When it comes to interviewing a person, it’s better to do it in short lines, giving a faithful and unmistakable image of the interviewee. It would be great if the interviewer could highlight some of the character’s distinctive features, something that really makes him stand out: if every day his breakfast consists of orange juice, poached eggs and lattes, it’s not necessary to publish it; if he sleeps with ten cats in his bed, then it’s worth mentioning it, but it’s much better if he sleeps with ten cats and four dogs in his bed. After that, it’s important to pay attention to that which is closely related to his profession, art, or whatever made him famous and is the reason he’s being interviewed. Keep in mind that what the interviewer is trying to do is exalt the interviewee’s image, mentioning the most important facts about his life, and at the same time, writing a good article.
Another type of interview consists merely of asking for information, opinions or judgments about certain facts. In this case, the interviewer-commenter’s job consists of making sure that the words and concepts expressed by the interviewee don’t suffer any alterations. It’s best to make clear that “half-truths” are as bad as lies. There’s nothing more harmful for the interviewee than having an interview published only partially, especially if the core concepts are not present in it.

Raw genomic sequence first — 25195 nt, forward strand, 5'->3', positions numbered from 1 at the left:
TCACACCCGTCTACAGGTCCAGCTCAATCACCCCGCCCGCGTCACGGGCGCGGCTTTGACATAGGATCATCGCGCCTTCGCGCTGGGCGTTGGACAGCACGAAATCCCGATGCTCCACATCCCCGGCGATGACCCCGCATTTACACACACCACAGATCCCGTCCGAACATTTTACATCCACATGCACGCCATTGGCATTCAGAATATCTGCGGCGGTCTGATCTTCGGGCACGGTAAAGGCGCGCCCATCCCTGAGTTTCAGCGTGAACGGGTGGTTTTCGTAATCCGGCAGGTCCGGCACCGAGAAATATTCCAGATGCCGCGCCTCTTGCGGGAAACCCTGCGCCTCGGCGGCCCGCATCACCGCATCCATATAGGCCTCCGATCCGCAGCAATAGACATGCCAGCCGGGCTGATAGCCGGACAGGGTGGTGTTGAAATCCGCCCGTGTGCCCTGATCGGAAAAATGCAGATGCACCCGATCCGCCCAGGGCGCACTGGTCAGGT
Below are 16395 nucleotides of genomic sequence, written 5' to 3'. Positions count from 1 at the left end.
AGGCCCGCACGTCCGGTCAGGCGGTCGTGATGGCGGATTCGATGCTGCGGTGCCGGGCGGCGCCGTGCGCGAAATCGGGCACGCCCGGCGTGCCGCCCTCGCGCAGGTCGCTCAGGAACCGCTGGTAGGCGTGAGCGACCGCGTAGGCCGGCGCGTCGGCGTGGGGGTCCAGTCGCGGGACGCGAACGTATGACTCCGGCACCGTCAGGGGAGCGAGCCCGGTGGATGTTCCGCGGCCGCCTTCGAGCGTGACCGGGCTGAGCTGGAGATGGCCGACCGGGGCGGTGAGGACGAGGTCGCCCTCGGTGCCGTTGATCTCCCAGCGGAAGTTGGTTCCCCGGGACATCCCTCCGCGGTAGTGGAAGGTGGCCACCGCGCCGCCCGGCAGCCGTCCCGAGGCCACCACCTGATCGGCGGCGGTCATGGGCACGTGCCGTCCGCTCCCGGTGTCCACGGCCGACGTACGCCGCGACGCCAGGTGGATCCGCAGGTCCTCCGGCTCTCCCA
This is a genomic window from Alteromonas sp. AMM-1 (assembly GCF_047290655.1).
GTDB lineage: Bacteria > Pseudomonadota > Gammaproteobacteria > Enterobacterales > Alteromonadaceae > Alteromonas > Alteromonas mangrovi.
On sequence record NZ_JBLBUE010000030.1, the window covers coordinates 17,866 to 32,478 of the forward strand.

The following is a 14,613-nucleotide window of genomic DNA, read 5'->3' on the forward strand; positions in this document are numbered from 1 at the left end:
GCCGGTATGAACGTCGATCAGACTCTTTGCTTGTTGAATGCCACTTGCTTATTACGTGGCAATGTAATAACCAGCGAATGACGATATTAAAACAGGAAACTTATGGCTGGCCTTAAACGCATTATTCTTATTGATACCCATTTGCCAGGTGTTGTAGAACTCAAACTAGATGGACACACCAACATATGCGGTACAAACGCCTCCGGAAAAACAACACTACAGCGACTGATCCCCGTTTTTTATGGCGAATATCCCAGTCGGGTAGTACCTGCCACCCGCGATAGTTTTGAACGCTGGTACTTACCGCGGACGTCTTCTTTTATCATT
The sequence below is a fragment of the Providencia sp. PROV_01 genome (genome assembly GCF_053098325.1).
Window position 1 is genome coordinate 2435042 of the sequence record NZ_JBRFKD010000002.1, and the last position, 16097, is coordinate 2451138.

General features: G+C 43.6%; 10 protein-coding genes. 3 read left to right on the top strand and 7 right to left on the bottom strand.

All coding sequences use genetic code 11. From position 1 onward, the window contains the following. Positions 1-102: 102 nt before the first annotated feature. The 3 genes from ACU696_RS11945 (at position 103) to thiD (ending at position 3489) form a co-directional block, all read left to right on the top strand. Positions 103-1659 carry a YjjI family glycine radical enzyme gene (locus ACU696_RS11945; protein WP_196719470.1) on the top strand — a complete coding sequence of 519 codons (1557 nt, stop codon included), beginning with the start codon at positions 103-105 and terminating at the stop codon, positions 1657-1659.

A trendy method consists of going to an interview with a pre-written questionnaire that the interviewee has to answer by writing. This is a common method thanks to how easy and comfortable it is, but the easiest is not always the better. Many times, these interviews are dull. It’s best to listen to the character and let him speak with absolute liberty. Sometimes, an interviewer’s talent lies in knowing when to be quiet.
Lastly, the interview’s main focus is not the interviewer, but rather the interviewee. There’s no reason to try to overshadow or upstage the person in any way. The best thing to do is to discreetly leave the interviewer in the background.